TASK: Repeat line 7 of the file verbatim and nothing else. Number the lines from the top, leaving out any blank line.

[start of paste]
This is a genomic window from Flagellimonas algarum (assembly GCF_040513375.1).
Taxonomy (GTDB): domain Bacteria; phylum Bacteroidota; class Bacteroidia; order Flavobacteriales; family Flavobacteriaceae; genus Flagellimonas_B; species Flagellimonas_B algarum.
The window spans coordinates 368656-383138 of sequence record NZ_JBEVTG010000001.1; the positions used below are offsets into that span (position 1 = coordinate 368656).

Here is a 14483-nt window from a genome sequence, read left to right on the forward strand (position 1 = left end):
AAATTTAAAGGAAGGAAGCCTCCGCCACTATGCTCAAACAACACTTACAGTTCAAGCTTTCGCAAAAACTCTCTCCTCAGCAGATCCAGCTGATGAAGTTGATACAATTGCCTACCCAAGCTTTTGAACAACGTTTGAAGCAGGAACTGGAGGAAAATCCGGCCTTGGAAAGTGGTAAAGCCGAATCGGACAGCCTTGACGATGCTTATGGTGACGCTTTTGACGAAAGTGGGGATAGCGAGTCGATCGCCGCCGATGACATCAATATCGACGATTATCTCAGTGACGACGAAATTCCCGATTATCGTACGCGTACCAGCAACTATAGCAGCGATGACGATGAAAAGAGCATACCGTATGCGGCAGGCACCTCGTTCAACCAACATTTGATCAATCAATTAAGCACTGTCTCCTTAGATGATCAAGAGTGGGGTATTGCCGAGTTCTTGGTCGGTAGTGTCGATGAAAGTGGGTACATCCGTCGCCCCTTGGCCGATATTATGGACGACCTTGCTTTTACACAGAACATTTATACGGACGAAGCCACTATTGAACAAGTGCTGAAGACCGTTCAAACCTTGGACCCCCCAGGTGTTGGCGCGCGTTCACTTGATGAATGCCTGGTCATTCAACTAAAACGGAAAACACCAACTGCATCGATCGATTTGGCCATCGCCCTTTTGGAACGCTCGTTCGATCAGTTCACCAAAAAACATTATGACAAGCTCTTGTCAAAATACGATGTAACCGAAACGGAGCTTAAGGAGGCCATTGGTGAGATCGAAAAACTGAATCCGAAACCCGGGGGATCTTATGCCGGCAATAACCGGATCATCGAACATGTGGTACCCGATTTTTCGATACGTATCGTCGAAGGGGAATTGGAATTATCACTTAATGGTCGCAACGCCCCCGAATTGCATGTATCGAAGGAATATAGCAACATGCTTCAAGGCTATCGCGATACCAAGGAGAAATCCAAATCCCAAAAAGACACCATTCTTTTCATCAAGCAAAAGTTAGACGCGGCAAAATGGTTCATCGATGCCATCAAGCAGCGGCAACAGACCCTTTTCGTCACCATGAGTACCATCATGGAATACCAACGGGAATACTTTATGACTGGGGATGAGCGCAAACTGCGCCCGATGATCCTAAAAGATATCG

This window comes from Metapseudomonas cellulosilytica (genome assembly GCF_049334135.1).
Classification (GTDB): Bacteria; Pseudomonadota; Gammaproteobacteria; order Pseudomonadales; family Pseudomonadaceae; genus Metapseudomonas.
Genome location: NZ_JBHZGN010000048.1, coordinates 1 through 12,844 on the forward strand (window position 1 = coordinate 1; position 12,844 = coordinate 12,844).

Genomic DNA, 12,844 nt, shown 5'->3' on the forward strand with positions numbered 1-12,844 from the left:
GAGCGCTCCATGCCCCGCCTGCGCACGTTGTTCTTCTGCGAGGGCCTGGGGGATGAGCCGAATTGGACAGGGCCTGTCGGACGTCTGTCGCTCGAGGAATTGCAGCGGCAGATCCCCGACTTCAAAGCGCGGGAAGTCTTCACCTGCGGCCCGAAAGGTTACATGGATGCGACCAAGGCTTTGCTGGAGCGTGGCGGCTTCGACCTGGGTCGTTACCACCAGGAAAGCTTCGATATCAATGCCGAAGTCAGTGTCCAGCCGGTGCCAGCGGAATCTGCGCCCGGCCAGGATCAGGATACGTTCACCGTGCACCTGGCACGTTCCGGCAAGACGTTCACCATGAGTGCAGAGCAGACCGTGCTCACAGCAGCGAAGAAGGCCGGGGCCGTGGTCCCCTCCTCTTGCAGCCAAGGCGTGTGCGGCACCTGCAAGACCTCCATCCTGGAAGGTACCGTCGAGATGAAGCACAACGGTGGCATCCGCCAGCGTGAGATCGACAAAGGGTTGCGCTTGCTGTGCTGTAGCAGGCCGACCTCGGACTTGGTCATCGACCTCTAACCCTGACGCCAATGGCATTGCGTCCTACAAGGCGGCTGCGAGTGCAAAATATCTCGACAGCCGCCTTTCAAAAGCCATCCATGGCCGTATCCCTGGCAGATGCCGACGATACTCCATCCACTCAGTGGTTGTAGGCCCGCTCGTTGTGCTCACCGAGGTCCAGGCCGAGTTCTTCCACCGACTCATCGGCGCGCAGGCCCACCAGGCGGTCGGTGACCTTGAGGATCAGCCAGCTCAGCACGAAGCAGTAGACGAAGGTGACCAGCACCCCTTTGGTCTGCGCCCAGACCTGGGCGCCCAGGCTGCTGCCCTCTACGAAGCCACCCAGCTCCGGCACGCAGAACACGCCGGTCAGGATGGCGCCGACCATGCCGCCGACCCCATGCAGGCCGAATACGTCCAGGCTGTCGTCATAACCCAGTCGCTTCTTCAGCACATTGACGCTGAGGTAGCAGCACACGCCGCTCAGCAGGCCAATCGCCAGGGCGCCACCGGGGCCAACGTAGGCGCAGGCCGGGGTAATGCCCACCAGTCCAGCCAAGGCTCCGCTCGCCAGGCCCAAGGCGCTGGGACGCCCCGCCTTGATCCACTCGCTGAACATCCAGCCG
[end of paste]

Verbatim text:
Classification (GTDB): Bacteria; Pseudomonadota; Gammaproteobacteria; order Pseudomonadales; family Pseudomonadaceae; genus Metapseudomonas.